Our Chief Executive, Lara Newman, writes about the recent roundtable hosted at LocatED on the importance of early career sponsorship

Last week, at our offices I hosted a roundtable event with a range of people from across the public and private sector to explore how sponsorship impacts career trajectories.

As background, the Property Leaders Board exists to use a collective voice to advocate for the Government Property Function. It is made up of those leading estates, workplace and property functions across government departments and related ALBs. The Shadow Board is a group of professionals of all grades, again from the property function. Shadow Board representatives attend the Property Leaders Board and aims to bring diverse perspectives to the decision-making process. Each Shadow Board member also acts as a reverse mentor for senior Property Leaders through a Mutual Mentoring initiative. I am on the Property Leaders Board and also act as Senior Sponsor for the Shadow Board.

This event came about for two reasons: sponsorship was an aspect the Shadow Board wanted to have a conversation about and also, Real Estate Balance, which LocatED is a member of, has sponsorship as one of its commitments which member Chief Executives, like me, sign up to.

I have to say, the event was even more illuminating than any of us had expected and threw up a load of further questions on the subject.

If, like many of the people we have been chatting to, you’re not sure of the difference between mentoring and sponsorship, mentoring is a supportive action and can be characterised as being a more passive form of career support where the mentor may provide guidance and advice to the mentee on how to navigate challenges. Mentors can be internal or external to the mentee’s organisation and at any level – not necessarily more senior but has the experience to provide help on specific aspects.

Sponsorship, however, is proactive and interventional. The sponsor is in the same organisation as the sponsee and advises on very specific career choices and how to advance in the organisation. The sponsor advocates for promotions and stretch assignments; provides opportunities to connect with influential others and work on highly visible projects; and has some real influence over the sponsee’s career and usually a direct stake in many cases.

Herminia Ibarra, the Charles Handy Professor of Organizational Behaviour at the London Business School, writing in the Harvard Business Review, summarised this nicely. She outlined the many degrees of sponsorship and different kinds of support: advocating, connecting, opportunity giving and strategising – sharing information that helps sponsees figure out a route to get ahead.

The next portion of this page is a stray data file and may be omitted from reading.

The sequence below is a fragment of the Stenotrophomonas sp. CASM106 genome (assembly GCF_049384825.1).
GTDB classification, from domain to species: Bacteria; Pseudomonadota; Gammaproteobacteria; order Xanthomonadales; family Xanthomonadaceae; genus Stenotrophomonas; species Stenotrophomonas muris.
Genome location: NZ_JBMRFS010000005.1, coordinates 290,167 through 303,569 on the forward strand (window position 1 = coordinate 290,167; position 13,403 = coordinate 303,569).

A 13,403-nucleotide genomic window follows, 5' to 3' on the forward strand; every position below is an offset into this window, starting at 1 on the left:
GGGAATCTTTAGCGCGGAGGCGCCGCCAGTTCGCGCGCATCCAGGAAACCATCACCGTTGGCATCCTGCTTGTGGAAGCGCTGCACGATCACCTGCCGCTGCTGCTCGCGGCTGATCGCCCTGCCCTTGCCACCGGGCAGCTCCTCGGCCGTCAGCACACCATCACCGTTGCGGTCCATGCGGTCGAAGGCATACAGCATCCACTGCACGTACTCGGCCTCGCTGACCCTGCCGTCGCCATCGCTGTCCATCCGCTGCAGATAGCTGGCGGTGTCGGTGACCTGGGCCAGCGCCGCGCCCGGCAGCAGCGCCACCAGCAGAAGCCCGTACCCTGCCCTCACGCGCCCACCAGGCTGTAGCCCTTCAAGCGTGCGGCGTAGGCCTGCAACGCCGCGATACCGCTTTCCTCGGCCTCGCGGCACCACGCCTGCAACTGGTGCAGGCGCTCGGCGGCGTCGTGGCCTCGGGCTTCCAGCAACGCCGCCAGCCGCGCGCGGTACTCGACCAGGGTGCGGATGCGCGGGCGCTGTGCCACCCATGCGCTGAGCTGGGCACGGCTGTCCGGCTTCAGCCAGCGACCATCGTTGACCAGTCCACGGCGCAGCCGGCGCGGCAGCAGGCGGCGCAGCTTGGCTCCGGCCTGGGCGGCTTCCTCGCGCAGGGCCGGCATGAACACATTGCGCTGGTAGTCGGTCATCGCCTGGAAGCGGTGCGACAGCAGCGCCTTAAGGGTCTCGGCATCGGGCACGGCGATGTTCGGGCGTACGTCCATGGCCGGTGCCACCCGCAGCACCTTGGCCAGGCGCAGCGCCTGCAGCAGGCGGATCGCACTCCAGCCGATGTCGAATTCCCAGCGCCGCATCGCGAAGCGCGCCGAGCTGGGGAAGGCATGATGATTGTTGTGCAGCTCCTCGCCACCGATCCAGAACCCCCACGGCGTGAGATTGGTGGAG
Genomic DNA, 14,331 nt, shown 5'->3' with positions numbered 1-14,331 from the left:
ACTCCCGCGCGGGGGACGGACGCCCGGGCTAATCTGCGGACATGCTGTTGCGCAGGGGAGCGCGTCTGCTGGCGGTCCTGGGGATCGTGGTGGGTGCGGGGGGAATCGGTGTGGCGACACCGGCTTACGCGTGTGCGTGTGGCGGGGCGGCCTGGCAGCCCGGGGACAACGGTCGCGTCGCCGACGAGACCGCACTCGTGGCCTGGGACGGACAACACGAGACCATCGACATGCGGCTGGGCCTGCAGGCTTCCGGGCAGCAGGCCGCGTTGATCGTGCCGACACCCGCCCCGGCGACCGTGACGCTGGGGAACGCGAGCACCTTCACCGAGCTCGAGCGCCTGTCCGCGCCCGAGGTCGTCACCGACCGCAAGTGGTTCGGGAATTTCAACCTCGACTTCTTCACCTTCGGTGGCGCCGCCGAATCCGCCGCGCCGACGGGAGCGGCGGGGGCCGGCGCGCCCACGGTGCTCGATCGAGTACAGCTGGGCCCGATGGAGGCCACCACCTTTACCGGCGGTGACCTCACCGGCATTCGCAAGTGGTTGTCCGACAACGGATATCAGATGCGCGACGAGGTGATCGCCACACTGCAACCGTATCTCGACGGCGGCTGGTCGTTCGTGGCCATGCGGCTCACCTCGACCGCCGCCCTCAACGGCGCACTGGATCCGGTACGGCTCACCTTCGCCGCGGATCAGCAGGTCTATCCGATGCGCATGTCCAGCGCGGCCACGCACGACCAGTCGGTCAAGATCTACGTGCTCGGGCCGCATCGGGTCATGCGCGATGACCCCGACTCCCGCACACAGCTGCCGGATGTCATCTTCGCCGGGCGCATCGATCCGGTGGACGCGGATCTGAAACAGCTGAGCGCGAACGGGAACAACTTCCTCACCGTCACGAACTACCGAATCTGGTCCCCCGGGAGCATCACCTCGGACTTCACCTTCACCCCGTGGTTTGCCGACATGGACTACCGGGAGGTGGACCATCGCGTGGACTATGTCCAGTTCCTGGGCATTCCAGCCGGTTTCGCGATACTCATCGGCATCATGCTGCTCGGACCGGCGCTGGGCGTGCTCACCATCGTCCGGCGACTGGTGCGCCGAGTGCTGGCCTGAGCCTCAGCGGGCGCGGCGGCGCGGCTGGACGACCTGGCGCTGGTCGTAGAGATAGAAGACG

At the event, we heard from many participants about their experiences of sponsorship – from those who had benefitted from having a sponsor for 30+ years to those who had only just started one. All who had been sponsored recognised the immense benefits of the relationship and were intent on giving back.

However, there was an extremely interesting theme that ran through people’s stories – most didn’t initially realise that they were being sponsored. Indeed, the sponsor/sponsee relationships that we heard about tended to emerge organically and over time. There is a sense that the sponsorship occurred seemingly by chance. Should we look to see what we can do to remove the element of chance? Or does forcing the issue make these sponsor/sponsee relationships less effective? As I have already noted, most agreed that making a formal pairing was not the way their experiences had started.

Additionally, those in some specific professional roles at the event – in this case legal and town planning – were clear that sponsorship had never been a part of their career development. We wondered if this was because of the very structured nature of the way their careers progress – it seemed odd and also reflected comments I have heard from others at LocatED in similar roles when we have discussed this internally. Something to probe further we thought.

So, what does this all tell us about the importance sponsorships play in cultivating a diverse workforce? From the conversation, it also appears that sponsorship is less prevalent within the public sector. Improving sponsorship opportunities should help improve diversity at senior levels, something which we need to do in the profession in both the public and private sectors. Linked to this, we also talked about whether it was easier to strike up such relationships in smaller organisations, and a lot of the positive experiences that were shared were indeed in smaller, entrepreneurial companies or smaller teams in larger companies. This is maybe because there is greater visibility of those at an earlier career stage or individuals that show promise for promotional and development opportunities. Again, this is something for us to explore further.

So, how do we embed a sponsorship culture so more of this happens? How do you ensure a company mindset that encourages sponsorship, even if it is organic and more informal?

All attendees felt that the important next step in making more GOOD sponsorship occur is raising awareness of what sponsorship is and how it can manifest itself rather than setting up a formal framework; much like how mentoring has become a thing in many organisations. This increased understanding will help ensure that people at all levels feel empowered so seek out sponsorship, while those with experience and the position to have a meaningful impact know enough to want to give back.

And on that note, huge thanks to all of you that gave up you your time to make the event such a success. Watch this space as we work through some of the challenges and questions raised on the day.